Medicare: Your kids hold the key

Friday, April 30, 2004

LAS VEGAS - During his tenure as HCFA (now CMS) administrator from 1993 to 1997, Bruce Vladeck learned that only two strategies save Medicare money: decrease payments to providers or make beneficiaries pay more.

The recently passed MMA includes disease state management and other preventative measures, and “we ought to be encouraging these, but will they save Medicare a nickel? Forget it,” Vladeck told more than 200 attendees at his keynote speech at Medtrade Spring in March.

Beneficiaries and their kids love Medicare, and today’s seniors are healthier than ever before. But as baby boomers begin to retire and the ranks of Medicare beneficiaries swell, paying for the program becomes increasingly problematic. As is, for example, the program’s hospital insurance trust fund will go broke by 2019 unless changes are made in how it’s run, according to a March report by Medicare trustees.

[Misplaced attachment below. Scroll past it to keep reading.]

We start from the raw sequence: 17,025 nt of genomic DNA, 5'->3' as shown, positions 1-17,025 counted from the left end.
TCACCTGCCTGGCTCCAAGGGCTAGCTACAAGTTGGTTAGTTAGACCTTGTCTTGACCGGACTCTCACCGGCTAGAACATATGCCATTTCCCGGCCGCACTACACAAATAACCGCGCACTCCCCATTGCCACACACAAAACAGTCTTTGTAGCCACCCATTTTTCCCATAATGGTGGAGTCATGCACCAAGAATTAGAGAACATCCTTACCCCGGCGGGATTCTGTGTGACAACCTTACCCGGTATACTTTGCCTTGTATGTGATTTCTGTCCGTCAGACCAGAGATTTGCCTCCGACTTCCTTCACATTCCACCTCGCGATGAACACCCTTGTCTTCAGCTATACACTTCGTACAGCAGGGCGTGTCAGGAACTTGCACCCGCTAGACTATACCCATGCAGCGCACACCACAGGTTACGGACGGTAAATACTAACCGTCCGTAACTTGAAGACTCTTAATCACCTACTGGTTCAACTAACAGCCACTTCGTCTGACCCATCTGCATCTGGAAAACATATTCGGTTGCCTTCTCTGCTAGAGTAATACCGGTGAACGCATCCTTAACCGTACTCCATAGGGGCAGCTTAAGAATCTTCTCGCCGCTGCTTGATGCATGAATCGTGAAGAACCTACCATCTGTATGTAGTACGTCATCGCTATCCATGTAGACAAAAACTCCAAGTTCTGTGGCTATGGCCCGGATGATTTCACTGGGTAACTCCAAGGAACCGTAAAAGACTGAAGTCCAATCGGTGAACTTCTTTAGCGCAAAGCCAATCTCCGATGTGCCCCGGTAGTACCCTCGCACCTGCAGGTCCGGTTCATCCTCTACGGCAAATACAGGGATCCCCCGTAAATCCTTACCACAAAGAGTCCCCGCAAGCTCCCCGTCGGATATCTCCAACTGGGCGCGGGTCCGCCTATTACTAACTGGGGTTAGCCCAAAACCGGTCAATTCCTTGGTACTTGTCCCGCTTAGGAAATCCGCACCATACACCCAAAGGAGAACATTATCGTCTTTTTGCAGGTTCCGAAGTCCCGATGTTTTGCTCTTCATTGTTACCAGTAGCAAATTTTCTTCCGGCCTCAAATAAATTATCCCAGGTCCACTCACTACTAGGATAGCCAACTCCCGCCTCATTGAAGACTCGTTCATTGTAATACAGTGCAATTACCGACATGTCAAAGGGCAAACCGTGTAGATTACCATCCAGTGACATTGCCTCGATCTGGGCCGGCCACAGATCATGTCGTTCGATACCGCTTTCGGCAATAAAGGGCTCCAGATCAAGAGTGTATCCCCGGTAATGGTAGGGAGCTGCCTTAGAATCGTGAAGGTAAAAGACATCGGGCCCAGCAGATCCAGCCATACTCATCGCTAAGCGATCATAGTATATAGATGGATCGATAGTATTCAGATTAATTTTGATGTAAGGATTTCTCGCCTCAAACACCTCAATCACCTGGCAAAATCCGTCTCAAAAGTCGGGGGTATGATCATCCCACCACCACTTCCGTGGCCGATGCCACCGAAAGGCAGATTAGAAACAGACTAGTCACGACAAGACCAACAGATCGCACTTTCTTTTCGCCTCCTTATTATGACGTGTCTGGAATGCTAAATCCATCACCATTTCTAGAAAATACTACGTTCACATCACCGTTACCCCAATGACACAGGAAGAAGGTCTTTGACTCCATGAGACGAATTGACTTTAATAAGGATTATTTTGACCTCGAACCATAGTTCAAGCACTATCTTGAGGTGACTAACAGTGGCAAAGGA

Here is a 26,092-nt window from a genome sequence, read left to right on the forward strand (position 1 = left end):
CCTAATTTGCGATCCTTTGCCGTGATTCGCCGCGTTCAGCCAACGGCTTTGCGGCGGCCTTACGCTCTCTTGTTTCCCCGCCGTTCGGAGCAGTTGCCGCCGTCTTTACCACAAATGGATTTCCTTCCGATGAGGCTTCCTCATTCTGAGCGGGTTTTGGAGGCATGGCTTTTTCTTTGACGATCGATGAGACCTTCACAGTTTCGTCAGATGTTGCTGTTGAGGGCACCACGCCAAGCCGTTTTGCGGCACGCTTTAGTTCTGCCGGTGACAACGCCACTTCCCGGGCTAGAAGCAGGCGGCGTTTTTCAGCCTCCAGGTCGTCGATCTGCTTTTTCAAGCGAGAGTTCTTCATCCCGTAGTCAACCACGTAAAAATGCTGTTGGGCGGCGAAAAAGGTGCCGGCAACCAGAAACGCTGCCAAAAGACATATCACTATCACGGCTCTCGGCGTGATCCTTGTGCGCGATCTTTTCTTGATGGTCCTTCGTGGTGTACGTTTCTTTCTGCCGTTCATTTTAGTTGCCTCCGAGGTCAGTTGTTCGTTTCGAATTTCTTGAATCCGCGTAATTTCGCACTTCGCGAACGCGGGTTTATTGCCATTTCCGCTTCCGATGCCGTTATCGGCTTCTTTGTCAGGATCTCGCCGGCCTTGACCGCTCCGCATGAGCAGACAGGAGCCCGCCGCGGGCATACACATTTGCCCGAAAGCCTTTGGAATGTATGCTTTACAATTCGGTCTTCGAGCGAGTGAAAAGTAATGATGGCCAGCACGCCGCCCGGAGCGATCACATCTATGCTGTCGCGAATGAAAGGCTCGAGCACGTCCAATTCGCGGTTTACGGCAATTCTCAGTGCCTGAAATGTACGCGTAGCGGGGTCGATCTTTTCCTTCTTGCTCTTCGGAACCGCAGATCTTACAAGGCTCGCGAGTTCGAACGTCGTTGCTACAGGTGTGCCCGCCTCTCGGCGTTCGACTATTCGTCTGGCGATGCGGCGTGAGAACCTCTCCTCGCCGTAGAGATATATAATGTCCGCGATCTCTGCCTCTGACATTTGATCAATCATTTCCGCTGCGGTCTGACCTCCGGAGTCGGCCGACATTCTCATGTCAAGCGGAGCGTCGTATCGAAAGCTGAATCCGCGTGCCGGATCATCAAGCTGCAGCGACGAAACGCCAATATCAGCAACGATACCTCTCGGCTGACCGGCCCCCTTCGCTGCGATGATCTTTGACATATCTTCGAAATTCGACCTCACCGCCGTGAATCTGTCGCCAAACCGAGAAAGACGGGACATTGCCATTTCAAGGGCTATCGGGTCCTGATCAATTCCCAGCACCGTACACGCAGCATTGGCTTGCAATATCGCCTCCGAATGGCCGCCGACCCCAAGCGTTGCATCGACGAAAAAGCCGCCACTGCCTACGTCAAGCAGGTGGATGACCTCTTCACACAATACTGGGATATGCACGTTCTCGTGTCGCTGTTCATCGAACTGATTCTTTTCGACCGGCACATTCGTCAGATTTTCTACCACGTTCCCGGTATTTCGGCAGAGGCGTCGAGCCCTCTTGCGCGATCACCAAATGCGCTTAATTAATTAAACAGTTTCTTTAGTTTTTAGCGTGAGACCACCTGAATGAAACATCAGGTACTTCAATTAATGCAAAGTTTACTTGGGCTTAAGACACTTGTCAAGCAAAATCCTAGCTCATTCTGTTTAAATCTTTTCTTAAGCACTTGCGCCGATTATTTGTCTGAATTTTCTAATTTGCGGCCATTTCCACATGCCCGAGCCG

“Medicare is the 800-pound gorilla, and we don’t know where it will jump yet,” Vladeck said.

Because Medicare provides scanty coverage - on average 53% of a beneficiary’s needs - cutting benefits to save money isn’t an option. Making beneficiaries pay higher deductibles helps offset program increases, but steep increases are tough to justify because 70% of beneficiaries earn $25,000 a year or less, he said.

In the current political climate, he added, increasing taxes is unthinkable. Privatization doesn’t reduce expenditures either, and over time costs about as much as Medicare’s fee-for-service program, he said, using a graph to make his point. Even cutting payments to providers is, for lawmakers, hard to stomach. Sure, MMA hit the HME industry with a slew of reimbursement cuts. But that’s because lawmakers perceived existing rates to be so good providers could absorb a reduction and still maintain patient access. Most other providers, however, received payment increases, Vladeck said.

The future of Medicare, he said, depends on how “disposed our kids will be toward us because they’ll have to pay for it.

“I think they will be generous,” he added, “but I’m concerned how bossy they will be.”